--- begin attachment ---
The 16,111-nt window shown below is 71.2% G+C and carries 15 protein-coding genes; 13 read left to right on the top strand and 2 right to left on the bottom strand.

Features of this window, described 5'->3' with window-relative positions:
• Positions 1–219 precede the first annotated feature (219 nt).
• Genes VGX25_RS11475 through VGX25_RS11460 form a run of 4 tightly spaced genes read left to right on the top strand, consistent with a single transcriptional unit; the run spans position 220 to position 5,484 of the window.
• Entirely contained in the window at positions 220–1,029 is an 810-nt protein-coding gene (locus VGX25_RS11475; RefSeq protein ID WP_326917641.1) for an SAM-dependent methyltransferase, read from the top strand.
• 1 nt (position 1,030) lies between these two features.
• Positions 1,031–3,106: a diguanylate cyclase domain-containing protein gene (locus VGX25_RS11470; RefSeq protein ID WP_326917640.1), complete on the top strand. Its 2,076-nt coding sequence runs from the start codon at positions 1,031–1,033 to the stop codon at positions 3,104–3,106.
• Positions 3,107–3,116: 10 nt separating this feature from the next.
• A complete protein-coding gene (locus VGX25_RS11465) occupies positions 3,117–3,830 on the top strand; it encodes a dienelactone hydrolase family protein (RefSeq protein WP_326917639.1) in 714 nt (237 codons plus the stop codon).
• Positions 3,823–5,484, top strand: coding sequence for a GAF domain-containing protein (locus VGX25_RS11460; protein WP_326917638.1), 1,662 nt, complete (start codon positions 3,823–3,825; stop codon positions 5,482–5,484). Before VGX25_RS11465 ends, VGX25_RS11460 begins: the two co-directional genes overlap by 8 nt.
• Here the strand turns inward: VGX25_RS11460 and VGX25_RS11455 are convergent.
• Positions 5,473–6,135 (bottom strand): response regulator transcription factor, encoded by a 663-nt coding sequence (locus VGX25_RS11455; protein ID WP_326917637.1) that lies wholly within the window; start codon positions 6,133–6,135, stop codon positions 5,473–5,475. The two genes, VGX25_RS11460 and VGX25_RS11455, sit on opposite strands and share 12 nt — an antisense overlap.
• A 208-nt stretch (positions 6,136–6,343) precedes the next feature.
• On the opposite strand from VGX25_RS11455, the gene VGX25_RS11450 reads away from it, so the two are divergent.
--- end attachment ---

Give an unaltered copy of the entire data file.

The 16,111-nt window shown below is 71.2% G+C and carries 15 protein-coding genes; 13 read left to right on the top strand and 2 right to left on the bottom strand.

Features of this window, described 5'->3' with window-relative positions:
• Positions 1–219 precede the first annotated feature (219 nt).
• Genes VGX25_RS11475 through VGX25_RS11460 form a run of 4 tightly spaced genes read left to right on the top strand, consistent with a single transcriptional unit; the run spans position 220 to position 5,484 of the window.
• Entirely contained in the window at positions 220–1,029 is an 810-nt protein-coding gene (locus VGX25_RS11475; RefSeq protein ID WP_326917641.1) for an SAM-dependent methyltransferase, read from the top strand.
• 1 nt (position 1,030) lies between these two features.
• Positions 1,031–3,106: a diguanylate cyclase domain-containing protein gene (locus VGX25_RS11470; RefSeq protein ID WP_326917640.1), complete on the top strand. Its 2,076-nt coding sequence runs from the start codon at positions 1,031–1,033 to the stop codon at positions 3,104–3,106.
• Positions 3,107–3,116: 10 nt separating this feature from the next.
• A complete protein-coding gene (locus VGX25_RS11465) occupies positions 3,117–3,830 on the top strand; it encodes a dienelactone hydrolase family protein (RefSeq protein WP_326917639.1) in 714 nt (237 codons plus the stop codon).
• Positions 3,823–5,484, top strand: coding sequence for a GAF domain-containing protein (locus VGX25_RS11460; protein WP_326917638.1), 1,662 nt, complete (start codon positions 3,823–3,825; stop codon positions 5,482–5,484). Before VGX25_RS11465 ends, VGX25_RS11460 begins: the two co-directional genes overlap by 8 nt.
• Here the strand turns inward: VGX25_RS11460 and VGX25_RS11455 are convergent.
• Positions 5,473–6,135 (bottom strand): response regulator transcription factor, encoded by a 663-nt coding sequence (locus VGX25_RS11455; protein ID WP_326917637.1) that lies wholly within the window; start codon positions 6,133–6,135, stop codon positions 5,473–5,475. The two genes, VGX25_RS11460 and VGX25_RS11455, sit on opposite strands and share 12 nt — an antisense overlap.
• A 208-nt stretch (positions 6,136–6,343) precedes the next feature.
• On the opposite strand from VGX25_RS11455, the gene VGX25_RS11450 reads away from it, so the two are divergent.